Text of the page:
Wednesday, May 16, 2012

Tuesday night fights, MMA style


The last time I watched Tuesday night fights, it was boxing on the USA Network back in the late '80's with Al Alberts doing play-by-play while Sean O' Grady did the color commentating. I really miss it and fights on a Tuesday night were a welcome attraction because it meant you didn't have to wait all week to possibly catch fights on the weekend.

Move forward 25 years and for at least one night there were Tuesday night fights again; only this time they were MMA style. The UFC put on a rare Tuesday night card @ The Patriot Center in Fairfax, Virginia, home to many regional boxing shows, and it was a rousing success. That is because while many of the fights on the main card delivered in terms of action, the main event saved the best for last.

Enter featherweights (145 lbs.) Dustin 'The Diamond' Poirier (12-2, KO's 5 subs) and fan favorite Chan Sung Jung (13-3, 3 KO's 8 subs) AKA 'The Korean Zombie', two of the most exciting young fighters on the UFC roster. Poirier only 23 years of age and Jung 25, part of the new breed of MMA fighters, put on quite a show over four rounds on Tuesday night, with much of the fireworks and ultimate finish coming courtesy of the Zombie (pictured above). In the end, it was Jung winning via a D'Arce choke submission that literally put Poirier to sleep, but that was only after he put on another fight of the night performance.

It is his frenetic, yet technically sound style that has made Jung a hit among UFC fans. In just about all of his fights he's either engaged in a war of attrition that involves non-stop fisticuffs flying back and forth or rolling on the ground transitioning from one submission attempt to the other. Tuesday night was no different as he was just too much for Poirier, who himself in his first four fights in the UFC proved too much for his opposition; however, he never ran into a "Korean Zombie" before. When asked what's next in his post fight interview, Jung responded in Korean, but then finished with four English words, "I want Jose Aldo."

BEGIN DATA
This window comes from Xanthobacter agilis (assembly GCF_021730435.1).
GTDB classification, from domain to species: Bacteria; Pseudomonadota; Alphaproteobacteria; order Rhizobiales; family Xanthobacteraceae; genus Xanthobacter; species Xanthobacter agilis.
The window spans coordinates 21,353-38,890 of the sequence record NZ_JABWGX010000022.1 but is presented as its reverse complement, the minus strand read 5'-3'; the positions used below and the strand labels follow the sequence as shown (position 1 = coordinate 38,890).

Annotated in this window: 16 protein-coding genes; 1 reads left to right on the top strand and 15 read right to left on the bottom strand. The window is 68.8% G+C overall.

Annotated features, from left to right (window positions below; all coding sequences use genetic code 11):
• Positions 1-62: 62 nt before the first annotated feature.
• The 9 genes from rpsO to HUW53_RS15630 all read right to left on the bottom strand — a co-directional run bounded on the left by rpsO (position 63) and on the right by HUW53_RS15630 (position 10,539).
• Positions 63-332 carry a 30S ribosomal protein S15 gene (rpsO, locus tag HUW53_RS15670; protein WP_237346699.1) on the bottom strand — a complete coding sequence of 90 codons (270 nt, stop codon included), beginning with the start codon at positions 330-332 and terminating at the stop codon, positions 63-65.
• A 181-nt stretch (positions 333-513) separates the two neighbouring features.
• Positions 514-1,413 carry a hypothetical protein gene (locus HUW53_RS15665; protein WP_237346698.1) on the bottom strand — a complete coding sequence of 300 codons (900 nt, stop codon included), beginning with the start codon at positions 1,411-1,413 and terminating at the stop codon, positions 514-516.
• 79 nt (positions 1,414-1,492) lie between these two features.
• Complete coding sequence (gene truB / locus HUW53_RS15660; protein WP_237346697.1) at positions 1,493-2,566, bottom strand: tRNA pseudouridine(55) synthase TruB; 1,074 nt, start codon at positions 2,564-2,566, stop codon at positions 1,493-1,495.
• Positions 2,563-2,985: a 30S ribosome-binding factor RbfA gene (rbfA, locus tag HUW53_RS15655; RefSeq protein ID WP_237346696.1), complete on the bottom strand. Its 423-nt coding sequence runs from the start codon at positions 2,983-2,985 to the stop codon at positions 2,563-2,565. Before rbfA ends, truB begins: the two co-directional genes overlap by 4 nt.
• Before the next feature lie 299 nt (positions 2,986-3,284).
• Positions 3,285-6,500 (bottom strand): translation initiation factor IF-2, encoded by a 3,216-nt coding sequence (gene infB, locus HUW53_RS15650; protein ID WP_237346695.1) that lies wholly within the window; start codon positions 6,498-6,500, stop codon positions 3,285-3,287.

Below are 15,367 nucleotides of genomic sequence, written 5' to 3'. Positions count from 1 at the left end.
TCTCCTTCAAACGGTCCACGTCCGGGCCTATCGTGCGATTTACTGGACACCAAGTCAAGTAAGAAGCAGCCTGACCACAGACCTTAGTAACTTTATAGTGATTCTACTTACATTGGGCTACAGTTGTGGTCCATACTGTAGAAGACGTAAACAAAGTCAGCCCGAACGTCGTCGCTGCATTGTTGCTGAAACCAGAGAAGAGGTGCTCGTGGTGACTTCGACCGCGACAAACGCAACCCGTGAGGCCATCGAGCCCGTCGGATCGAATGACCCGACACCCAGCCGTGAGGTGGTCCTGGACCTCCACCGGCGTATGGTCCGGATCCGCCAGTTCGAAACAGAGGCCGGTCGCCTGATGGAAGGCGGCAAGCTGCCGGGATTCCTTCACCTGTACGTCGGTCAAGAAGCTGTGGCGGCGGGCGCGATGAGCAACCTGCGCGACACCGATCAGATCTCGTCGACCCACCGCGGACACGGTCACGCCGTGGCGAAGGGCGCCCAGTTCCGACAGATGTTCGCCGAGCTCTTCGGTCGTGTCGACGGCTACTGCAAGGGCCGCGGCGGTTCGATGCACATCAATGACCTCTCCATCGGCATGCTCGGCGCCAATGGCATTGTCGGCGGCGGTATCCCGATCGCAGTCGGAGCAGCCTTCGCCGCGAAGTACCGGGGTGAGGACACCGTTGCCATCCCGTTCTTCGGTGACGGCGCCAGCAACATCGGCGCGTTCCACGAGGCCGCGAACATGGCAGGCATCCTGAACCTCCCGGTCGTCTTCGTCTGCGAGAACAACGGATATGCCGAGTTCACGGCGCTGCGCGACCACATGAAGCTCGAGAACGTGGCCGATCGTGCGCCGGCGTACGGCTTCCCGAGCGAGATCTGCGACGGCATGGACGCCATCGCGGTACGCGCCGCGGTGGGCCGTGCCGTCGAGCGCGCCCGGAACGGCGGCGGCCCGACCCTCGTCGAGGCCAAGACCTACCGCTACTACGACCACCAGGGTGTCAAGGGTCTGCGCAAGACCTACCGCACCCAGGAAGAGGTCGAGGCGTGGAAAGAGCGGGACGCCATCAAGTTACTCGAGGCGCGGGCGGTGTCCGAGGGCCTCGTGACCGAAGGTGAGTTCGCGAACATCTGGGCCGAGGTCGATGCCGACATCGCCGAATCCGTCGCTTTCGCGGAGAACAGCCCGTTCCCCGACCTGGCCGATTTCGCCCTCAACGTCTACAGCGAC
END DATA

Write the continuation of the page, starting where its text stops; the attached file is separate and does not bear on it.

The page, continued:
The co-main event featured Virginia native son Amir Sadollah against Jorge Lopez in a lackluster welterweight (170 lbs.) fight on the main card, which isn't even worth mentioning. Thus, I'll comment on the fight before that where lightweight (155 lbs.) Donald 'Cowboy' Cerrone (18-4, 1 KO 13 subs) got his mojo back on track. That is because he was coming off a loss against Nate Diaz in December, where he just didn't fight his normal fight; that wasn't the case on Tuesday and his victim was Jeremy Lil' Heathen' Stephens (20-8, 14 KO's 3 subs).

Cerrone, who readily admits he was sucked into fighting Diaz's fight back in December, stuck to what he does best, which is kickboxing, as he used his legs and length to beat up Stephens over three rounds. To Stephens’s credit, he decided to stand and bang with the 'Cowboy', but the strategy proved to be a costly one as not only did he lose a unanimous decision, but his face was battered and his eye swollen for his effort. With the win, Cerrone jumps right back into contender status after the bump in the road against now number one contender Diaz, who he said he hopes to rematch on the horizon.

Jung, who previously had won both a fight of the night bonus and a submission of the night bonus on different cards, pulled off the rare double tonight in one fight, which earned him an additional $80,000. Knockout of the night was awarded to 'Filthy' Tom Lawlor (8-4, 3 KO's 3 subs) for his 50 second demolition of Jason 'The Athlete McDonald (25-16, 3 KO's 19 subs) in the main card opening middleweight (185 lbs.) bout. Lawlor earns an additional $40,000 for his 50 seconds of work; thank God for Tuesday night fights.

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